Blackout curtains - page 2
Hi fellow night shift RNs! I purchased blackout curtains. Unfortunately, light came in through the sides so I used 3M Dura Lock Velcro on the sides, however, a lot of light is still creeping in... Read More
3Mar 23, '13 by joanna73 GuideI have tin foil on my windows and two black shower curtains draped over my curtain rods, blocking out a considerable amount of light.
Cheap and easy. I've tried a sleep mask, but sleeping with something on my face was annoying, so I never use it.
0Mar 23, '13 by Esme12, ASN, BSN, RN Senior ModeratorQuote from classicdameI did this...and it worked wonders. I used a hot glue gun to secure the fabric and had double sided sticky velcro tape to secure the sides. this worked with my sunlights as well.This solution is easy and cheap!
Measure the window (not including the frame, just the window). Buy black upholstery fabric. I found mine in a fabric store with fleece on one side and vinyl on the other. Buy an extension rod that fits inside the window, the kind you twist to tighten. Tape the top of the fabric over the rod. It should fit tight enough so that light does not escape from any side. When you do not want it there, untwist the rod and roll up the fabric and hide it somewhere.
I know an MD who put a blow up bed inside his walk-in closet.
That and a fan I was golden
2Mar 23, '13 by Esme12, ASN, BSN, RN Senior ModeratorQuote from lovinlife11No kidding right????I did night shift for five years and have done most of the above....the responses make me giggle though.. The lengths we go through to get "normal" sleep!
I also had a separate phone for family and my kids school to use. I unplugged my land line.
I put a sign on my door....
Ring door bell only if the house is on fire.....owner works nights and owns a large dog.
2Mar 23, '13 by marycarneyHere's my set-up.
2) black curtains
3) another set of black curtains
4) two black twin flat sheets- tumbled up and placed one atop the curtain rod and one on the floor where the curtains end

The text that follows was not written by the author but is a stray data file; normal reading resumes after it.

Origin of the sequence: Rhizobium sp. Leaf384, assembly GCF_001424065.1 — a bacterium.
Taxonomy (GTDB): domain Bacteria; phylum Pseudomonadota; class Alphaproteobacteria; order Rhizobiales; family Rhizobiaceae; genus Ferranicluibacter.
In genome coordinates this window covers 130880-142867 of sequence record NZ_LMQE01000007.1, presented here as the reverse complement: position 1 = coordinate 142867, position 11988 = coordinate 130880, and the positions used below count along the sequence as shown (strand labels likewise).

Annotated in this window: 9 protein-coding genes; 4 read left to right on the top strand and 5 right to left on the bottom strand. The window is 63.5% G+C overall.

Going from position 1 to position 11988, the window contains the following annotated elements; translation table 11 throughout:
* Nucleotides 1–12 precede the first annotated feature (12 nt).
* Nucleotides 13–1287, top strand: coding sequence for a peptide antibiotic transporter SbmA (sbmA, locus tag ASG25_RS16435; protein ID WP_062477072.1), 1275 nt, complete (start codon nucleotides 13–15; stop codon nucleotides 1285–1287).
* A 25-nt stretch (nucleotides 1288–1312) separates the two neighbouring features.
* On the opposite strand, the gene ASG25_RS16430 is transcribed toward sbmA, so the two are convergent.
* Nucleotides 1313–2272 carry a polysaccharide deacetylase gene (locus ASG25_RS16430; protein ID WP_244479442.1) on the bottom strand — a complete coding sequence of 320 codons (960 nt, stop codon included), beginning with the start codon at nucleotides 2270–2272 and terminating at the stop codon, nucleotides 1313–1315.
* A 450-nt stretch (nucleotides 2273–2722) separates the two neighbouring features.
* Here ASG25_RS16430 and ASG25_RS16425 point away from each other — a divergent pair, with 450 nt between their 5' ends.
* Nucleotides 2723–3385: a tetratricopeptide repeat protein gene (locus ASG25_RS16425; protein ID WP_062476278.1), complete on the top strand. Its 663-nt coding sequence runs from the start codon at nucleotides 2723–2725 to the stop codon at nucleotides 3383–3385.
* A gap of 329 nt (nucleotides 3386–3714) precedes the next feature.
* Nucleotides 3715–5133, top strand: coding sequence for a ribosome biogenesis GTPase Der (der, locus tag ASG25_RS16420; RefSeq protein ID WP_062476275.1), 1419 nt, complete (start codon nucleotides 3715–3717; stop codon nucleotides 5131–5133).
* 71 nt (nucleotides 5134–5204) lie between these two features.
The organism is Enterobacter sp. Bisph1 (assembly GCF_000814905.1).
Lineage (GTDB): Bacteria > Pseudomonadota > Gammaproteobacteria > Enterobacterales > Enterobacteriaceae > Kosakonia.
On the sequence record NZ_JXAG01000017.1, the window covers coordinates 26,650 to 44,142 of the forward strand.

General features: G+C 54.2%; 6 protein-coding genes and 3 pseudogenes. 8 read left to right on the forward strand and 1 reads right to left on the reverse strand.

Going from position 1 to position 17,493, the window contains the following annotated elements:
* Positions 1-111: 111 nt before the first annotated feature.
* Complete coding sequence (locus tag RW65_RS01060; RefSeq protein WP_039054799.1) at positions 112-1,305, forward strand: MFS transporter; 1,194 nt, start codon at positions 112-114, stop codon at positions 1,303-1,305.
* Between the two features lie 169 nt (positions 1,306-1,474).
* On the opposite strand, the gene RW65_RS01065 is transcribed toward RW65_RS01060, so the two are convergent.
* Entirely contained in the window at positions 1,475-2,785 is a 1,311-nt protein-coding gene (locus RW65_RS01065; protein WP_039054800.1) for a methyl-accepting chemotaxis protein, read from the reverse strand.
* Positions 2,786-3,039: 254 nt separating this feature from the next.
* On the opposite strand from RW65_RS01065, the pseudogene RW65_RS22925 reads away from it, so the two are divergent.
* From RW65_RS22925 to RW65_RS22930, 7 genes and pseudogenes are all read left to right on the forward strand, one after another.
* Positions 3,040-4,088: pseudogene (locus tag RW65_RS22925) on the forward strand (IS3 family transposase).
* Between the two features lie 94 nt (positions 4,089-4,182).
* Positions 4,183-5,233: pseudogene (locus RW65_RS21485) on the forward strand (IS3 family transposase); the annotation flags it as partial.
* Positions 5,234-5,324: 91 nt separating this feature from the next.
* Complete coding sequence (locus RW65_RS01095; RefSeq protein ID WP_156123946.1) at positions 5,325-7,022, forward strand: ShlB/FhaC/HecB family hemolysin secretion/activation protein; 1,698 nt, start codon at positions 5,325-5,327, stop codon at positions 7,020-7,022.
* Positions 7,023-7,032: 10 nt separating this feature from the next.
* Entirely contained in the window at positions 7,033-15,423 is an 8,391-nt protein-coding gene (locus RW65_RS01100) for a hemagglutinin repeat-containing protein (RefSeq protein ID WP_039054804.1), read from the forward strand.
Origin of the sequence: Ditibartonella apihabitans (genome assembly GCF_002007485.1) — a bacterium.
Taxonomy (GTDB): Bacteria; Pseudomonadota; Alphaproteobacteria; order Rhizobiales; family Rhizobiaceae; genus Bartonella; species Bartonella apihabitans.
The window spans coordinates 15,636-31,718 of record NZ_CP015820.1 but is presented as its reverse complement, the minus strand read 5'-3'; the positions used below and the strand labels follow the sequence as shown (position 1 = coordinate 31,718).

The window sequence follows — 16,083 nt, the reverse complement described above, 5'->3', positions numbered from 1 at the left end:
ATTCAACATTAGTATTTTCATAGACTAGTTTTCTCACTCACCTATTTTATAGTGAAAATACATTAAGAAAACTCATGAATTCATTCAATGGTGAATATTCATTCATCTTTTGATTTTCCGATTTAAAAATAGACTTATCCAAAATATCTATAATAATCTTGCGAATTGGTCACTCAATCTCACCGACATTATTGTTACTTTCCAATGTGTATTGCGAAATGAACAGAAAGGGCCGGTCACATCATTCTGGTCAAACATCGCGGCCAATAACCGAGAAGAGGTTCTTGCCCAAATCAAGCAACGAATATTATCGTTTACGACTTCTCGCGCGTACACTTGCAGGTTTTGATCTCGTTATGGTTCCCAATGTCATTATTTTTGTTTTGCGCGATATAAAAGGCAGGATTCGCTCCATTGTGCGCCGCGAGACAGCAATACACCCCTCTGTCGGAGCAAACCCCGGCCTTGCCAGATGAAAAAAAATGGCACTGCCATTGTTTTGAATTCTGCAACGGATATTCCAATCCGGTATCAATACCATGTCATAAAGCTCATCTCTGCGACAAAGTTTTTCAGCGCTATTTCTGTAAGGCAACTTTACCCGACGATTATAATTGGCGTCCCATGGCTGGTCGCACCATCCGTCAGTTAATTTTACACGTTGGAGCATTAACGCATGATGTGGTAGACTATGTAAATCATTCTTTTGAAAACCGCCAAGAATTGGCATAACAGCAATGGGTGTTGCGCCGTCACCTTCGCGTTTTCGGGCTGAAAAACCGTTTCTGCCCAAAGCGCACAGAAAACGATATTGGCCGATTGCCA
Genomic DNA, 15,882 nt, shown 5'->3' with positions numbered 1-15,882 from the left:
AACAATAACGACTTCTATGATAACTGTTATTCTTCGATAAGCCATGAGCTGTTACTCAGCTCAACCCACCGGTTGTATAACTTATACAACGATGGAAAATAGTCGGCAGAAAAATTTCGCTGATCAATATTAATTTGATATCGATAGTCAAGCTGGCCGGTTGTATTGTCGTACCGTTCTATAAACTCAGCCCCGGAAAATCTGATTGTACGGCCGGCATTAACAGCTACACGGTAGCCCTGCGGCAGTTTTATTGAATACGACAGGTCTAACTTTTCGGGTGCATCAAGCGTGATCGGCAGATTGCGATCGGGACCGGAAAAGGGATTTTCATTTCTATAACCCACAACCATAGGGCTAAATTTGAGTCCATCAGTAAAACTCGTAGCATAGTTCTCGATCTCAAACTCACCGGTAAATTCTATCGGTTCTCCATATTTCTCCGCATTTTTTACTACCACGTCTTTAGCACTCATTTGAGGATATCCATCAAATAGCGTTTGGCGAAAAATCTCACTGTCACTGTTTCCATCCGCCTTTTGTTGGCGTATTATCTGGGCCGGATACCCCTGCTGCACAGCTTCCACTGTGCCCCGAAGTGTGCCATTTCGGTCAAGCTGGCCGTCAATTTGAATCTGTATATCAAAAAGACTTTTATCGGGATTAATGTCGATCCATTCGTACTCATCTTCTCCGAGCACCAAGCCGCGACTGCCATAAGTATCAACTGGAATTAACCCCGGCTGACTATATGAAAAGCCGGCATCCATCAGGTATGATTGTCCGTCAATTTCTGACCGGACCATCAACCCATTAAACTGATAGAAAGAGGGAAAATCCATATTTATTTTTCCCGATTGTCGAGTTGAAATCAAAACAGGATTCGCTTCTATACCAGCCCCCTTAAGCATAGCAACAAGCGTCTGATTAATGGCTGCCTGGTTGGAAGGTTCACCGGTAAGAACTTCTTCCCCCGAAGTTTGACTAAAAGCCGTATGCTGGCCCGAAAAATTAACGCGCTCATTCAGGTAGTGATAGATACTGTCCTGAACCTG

5)two spring-type tension rods placed VERTICALLY to tuck the curtains behind on the sides of the windows
6) no phone in the bedroom (I have a 'fix' if you need a way for your children's school to reach you in an emergency)
7) turn the alarm clock t the wall
8) fan on low in the corner
Honestly - if I wake up and the clock says 2:30, I have to really think to decide if it's 2:30AM or 2:30 PM.
30+ years on nights / nurse researcher* on all things night shift related.
*Really, I have a research study going right now, and a previous one is being published later this year.
1Mar 23, '13 by GrnTea, BSN, MSN, RNI travel a lot for work and there seems to be a rule that hotel windows face big light displays and the curtains are all too small. I hate that. I got a nice eye mask that has a sort of small roll around the edges so it doesn't press on my eyeballs, I can't even feel it when I out it on, and I sleep like a baby. Well, I need the earplugs too, for the ventilation system and the outside traffic noises. But the eyeshade is a godsend, and if I get up to pee in the middle of the night the ambient light is enough to keep me from crunching my toes on the desk.
0Mar 23, '13 by mustlovepoodlesI used tin foil, as well. You can mold it to the window so NO LIGHT gets out. And if you HOA nixes tin foil, get a piece of poster board, tape it over the window facing out, then cover the back with tin foil. I kept my room like a cave. I swear, there were bats in there! And I put a big sign by the door bell that said, "Do not ring this doorbell. The baby is sleeping and if you wake her up, there will be HELL to pay!' Worked like a charm.